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ENVIRONMENTAL HAZARDS - INSPECT, TEST, REMEDY
MOLD: A COMPLETE GUIDE to TEST CLEAN PREVENT
ACTIVITY of MOLD in BUILDINGS
AGE of MOLD - Old is the Mold?
AIR CLEANER PURIFIER TYPES
AIR FILTERS for HVAC SYSTEMS
AIR TEST SAMPLING CASSETTE STUDY
AIRBORNE MOLD COUNT NUMBER GUIDE
AIRBORNE PARTICLE ANALYSIS METHODS
ALLERGEN TESTS for BUILDINGS
BROWN HAIRY BATHROOM MOLD
BIBLIOGAPHY for ENVIRONMENTAL HEALTH, MOLD, IAQ
BLACK MOLD, HARMLESS COSMETIC
BLACK MOLD, TOXIC & ALLERGENIC
BLEACHING MOLD, Advice about
BOOK MOLD, Moldy Book Cleaning
BOOKSTORE - ENVIRONMENTAL
CACTUS FUNGI / MOLD
CAR MOLD CONTAMINATION
CARPET DUST IDENTIFICATION
CARPET PADDING ASBESTOS, MOLD, ODORS
CARPET FUNGICIDAL SPRAY
CARPET STAIN DIAGNOSIS
CARPET & other STAIN TESTS
CARPET TEST PROCEDURE
CARPETING & INDOOR AIR QUALITY
CHAIN OF CUSTODY - TEST SAMPLE
CLEARANCE INSPECTIONS - MOLD CLEANUP
DIRECTORY of MOLD / ENVIRONMENTAL EXPERTS
DIRT FLOOR MOLD CONTAMINATION
Disinfecting Buildings with Bleach
DO-IT-YOURSELF MOLD CLEANUP WARNINGS
DUST ANALYSIS for FIBERGLASS
DUST, HVAC CONTAMINATION STUDY
EFFLORESCENCE, Salts & White / Brown Deposits
FEAR of MOLD - MYCOPHOBIA
Fiberboard Insulation Sheathing Mold
FIBERGLASS INSULATION MOLD
FIND MOLD, ESSENTIAL STEPS
MOLD in BUILDINGS
FIRE DAMAGE vs MOLD DAMAGE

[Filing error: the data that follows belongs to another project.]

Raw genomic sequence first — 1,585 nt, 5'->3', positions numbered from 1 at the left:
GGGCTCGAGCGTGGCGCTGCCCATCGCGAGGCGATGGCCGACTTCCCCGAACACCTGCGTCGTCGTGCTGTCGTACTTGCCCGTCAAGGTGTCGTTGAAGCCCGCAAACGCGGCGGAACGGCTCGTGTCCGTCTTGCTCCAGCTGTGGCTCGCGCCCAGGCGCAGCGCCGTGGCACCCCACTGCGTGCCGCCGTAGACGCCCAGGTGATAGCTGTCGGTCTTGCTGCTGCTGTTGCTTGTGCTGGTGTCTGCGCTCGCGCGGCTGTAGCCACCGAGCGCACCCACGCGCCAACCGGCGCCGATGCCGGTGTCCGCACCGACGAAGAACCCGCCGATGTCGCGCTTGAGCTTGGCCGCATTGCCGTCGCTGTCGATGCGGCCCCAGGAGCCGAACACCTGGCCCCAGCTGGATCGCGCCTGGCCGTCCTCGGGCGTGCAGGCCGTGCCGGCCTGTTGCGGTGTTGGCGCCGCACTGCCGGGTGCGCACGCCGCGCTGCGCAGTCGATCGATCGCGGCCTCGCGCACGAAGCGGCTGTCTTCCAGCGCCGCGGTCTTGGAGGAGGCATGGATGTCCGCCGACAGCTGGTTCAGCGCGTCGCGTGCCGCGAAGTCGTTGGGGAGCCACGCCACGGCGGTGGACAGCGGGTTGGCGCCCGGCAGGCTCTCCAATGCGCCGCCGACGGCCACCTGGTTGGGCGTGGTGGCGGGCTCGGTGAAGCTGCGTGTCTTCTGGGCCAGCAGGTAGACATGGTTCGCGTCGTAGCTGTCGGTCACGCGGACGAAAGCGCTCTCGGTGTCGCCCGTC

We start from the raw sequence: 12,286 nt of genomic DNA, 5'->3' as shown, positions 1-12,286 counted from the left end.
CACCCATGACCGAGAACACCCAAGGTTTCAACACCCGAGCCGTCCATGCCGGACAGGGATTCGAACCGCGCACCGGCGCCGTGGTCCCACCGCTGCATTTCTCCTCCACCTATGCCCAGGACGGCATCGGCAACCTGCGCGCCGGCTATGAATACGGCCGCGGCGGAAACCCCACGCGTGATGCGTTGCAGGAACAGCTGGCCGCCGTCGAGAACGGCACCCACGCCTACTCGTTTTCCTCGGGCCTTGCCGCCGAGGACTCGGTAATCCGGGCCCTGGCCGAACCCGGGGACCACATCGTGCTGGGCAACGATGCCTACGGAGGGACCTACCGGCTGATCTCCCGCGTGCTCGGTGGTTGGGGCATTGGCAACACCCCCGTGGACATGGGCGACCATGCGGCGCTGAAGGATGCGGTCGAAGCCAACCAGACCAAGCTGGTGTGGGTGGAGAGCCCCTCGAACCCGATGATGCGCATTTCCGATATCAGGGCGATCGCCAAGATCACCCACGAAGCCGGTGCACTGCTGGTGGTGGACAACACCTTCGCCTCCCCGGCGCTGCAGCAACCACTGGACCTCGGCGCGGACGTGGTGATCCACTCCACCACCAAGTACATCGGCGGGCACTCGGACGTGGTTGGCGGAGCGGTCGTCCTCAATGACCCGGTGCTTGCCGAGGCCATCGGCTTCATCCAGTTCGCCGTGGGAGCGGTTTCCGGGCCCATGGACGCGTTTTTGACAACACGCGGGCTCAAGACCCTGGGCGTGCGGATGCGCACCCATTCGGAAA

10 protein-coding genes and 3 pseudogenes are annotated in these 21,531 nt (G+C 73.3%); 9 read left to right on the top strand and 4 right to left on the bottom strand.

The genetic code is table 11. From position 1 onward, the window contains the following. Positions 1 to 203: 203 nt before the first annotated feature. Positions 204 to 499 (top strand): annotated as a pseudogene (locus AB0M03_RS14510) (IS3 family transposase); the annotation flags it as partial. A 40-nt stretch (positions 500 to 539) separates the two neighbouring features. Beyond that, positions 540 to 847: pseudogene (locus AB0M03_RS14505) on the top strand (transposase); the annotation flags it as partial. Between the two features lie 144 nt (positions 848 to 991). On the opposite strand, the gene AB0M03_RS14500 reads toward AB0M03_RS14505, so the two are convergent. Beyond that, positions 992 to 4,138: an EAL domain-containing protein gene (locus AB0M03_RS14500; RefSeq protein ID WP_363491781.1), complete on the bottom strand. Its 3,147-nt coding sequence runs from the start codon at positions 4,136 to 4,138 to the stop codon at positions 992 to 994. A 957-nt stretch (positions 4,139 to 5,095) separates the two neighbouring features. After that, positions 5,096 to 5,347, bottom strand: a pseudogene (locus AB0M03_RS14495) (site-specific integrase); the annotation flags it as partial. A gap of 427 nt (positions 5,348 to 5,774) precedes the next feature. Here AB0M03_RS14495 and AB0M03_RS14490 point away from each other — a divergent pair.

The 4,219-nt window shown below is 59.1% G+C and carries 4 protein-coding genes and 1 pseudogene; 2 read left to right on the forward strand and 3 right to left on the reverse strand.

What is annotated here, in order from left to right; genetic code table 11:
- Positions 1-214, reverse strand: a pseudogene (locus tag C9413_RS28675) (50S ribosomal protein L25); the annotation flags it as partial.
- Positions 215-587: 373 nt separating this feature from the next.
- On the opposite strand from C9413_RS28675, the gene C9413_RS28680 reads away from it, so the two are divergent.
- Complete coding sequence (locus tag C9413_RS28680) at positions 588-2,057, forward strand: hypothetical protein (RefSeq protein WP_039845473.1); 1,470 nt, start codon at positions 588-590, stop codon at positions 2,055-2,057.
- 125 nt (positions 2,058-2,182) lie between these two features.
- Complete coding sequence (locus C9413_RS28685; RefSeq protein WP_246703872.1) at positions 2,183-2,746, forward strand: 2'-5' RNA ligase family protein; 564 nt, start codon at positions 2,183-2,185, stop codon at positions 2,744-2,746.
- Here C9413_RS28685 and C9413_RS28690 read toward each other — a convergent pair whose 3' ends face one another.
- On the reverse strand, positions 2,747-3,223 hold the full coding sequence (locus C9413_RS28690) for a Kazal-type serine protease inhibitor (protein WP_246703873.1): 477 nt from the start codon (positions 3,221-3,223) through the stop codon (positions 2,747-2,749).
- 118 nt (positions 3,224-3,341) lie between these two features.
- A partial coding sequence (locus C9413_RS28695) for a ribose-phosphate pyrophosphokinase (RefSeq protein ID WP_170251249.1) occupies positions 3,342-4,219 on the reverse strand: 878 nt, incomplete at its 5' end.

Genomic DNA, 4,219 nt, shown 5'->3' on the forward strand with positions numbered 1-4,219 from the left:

FLOODS IN BUILDINGS-mold
FOXING STAINS on books & papers
FUNGICIDAL SPRAY & SEALANT USE GUIDE
GAS DETECTION INSTRUMENTS
GAS EXPOSURE EFFECTS, TOXIC
GAS EXPOSURE LIMITS & STANDARDS
GAS TEST PROCEDURES
HOUSE DUST ANALYSIS
HOUSE DUST COMPONENTS
HUMIDITY CONTROL & TARGETS INDOORS
LAB PROCEDURES MICROSCOPE TECHNIQUES
LIGHT, GUIDE to FORENSIC USE
MEDIA BLASTING for MOLD REMOVAL
METHANE GAS SOURCES
MEDIA BLASTING for MOLD REMOVAL
METHANE GAS SOURCES
MICROSCOPE DIGITAL PHOTOGRAPHY
MILDEW ERRORS, IT's MOLD
MILDEW REMOVAL & PREVENTION
MOISTURE CONTROL in BUILDINGS
MOLD: A COMPLETE GUIDE TO MOLD
MOLD EXPERT, WHEN TO HIRE
MVOCs & MOLDY MUSTY ODORS
MYCOPHOBIA, STAINS MISTAKEN for MOLD
MYCOTOXIN EFFECTS of MOLD EXPOSURE
ODORS GASES SMELLS, DIAGNOSIS & CURE
RENTERS GUIDE TO MOLD & IAQ
ROBIGUS & Wheat Rust Fungus
SMELL PATCH TEST to Track Down Odors
STAINS on & in BUILDINGS, CAUSES & CURES
THERMAL IMAGING MOLD SCANS
TRAPPED MOLD BETWEEN WOOD SURFACES
UV LIGHT BLACK LIGHT USES
VAPOR BARRIERS & CONDENSATION
VENTILATION in BUILDINGS
Volatile Organic Compounds VOCs
WATER ENTRY in buildings